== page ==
Cisco margins over the years
Cisco margins over the years (Macrotrends)

Still, the company's margins are nothing to complain about, as one thing it can do is drive significant cash flows. FY23 marked another record operating cash flow of $19.9 billion, up 50% YoY, driven primarily by strong results, linearity, collections, and the deferral of the Q4 federal tax payment due in Q1 now. As a result of a strong top line and margin performance, EPS was up 16% in FY23 to $3.89.

Overall, the financial results highlight a strong operational performance and very few surprises. Therefore, my investment thesis from February for Cisco itself remains largely intact, and I continue to appreciate management's growth and business improvement efforts. Cisco remains focused on two key aspects to drive long-term growth and value.

First of all, management aims to grow its market share across all categories. While I appreciate this optimistic goal, the company has been losing market share across multiple categories in recent years and will continue to do so. However, where I do see significant potential to gain market share is Networking. In networking, Cisco remains a leader and I do not expect this to change, as highlighted by this Q4 earnings call commentary:

With the release of the calendar Q1 results, we gained over 3 percentage points of market share year-over-year in our three largest networking markets: Campus switching, wireless LAN and SP routing.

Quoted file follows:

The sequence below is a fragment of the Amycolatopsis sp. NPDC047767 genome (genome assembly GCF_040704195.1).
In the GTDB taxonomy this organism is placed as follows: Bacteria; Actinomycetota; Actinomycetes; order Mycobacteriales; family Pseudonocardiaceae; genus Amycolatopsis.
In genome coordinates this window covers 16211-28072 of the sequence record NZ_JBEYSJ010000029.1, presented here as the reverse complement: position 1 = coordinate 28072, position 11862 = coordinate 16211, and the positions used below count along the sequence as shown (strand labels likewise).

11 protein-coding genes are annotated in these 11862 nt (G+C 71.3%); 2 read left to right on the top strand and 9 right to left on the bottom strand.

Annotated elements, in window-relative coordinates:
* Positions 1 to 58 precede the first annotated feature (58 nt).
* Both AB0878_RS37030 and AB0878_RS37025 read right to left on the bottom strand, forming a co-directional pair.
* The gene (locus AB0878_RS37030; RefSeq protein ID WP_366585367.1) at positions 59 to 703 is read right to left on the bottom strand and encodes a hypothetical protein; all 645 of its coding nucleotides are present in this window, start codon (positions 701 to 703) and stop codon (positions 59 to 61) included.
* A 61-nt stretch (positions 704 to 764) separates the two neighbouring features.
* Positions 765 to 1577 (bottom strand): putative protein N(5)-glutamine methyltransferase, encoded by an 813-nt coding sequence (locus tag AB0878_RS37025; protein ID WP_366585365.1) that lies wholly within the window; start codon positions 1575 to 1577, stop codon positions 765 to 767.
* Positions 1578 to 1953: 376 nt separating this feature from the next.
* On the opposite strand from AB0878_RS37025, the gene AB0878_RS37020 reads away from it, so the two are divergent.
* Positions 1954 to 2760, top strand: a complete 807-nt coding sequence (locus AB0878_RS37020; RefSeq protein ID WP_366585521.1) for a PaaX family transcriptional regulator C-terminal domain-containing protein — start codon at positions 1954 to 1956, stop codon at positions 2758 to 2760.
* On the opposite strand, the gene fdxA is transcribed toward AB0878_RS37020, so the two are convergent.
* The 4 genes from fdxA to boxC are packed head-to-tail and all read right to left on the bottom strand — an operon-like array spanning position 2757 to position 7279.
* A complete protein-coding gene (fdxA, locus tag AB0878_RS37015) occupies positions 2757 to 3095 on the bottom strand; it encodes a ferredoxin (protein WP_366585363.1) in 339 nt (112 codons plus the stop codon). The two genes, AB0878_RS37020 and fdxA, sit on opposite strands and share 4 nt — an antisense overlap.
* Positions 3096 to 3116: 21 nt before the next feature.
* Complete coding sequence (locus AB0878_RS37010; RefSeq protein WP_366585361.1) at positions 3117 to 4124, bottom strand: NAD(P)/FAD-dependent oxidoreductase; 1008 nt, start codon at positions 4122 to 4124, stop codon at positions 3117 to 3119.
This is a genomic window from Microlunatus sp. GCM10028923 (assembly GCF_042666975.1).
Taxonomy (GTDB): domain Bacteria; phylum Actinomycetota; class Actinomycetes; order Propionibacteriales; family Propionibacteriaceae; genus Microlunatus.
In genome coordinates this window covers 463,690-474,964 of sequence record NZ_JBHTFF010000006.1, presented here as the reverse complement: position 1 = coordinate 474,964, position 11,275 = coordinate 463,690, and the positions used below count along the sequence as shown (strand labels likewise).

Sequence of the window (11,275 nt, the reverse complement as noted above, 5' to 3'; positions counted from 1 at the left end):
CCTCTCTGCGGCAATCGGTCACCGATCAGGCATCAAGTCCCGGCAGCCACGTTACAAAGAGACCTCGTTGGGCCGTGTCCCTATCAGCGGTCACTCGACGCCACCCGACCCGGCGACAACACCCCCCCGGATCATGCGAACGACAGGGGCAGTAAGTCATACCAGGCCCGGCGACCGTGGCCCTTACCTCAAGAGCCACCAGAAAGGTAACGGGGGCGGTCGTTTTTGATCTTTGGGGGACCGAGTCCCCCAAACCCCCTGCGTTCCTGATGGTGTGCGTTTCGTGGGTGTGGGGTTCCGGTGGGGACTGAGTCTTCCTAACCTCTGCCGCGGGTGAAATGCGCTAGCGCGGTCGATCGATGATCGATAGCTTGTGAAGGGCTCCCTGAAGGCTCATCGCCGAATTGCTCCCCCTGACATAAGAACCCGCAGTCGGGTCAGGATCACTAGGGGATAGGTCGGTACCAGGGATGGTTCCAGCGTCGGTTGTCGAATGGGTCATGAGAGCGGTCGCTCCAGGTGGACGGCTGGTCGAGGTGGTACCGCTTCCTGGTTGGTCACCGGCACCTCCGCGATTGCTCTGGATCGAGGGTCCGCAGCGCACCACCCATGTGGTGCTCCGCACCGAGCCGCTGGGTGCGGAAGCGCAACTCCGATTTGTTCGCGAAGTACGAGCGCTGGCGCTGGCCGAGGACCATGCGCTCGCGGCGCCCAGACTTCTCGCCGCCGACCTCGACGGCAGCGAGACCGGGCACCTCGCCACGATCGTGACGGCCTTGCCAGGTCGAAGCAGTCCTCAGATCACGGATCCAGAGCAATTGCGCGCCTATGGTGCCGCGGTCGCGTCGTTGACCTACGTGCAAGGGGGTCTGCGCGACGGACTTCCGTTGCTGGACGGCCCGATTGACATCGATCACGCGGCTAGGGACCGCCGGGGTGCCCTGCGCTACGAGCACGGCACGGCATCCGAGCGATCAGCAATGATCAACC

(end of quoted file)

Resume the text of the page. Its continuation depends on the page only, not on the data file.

However, this market is expected to grow at a meager CAGR of 3.7% through 2030, not representing overly impressive growth. Even if Cisco is able to keep gaining market share, I am not expecting this part of the business to grow at a CAGR of above 5%. Of course, this is still very respectable growth for a very mature operation.

Second, management wants to focus investments on AI, cloud, and cybersecurity, which is something I can get behind. And while I am not bullish on the company's potential in cybersecurity (which I will discuss later on) and cloud AI applications, the company's networking equipment, ASIC design, and scalable fabric for AI position it favorably to indirectly benefit from the AI bo-m through the growing hyperscaler infrastructures.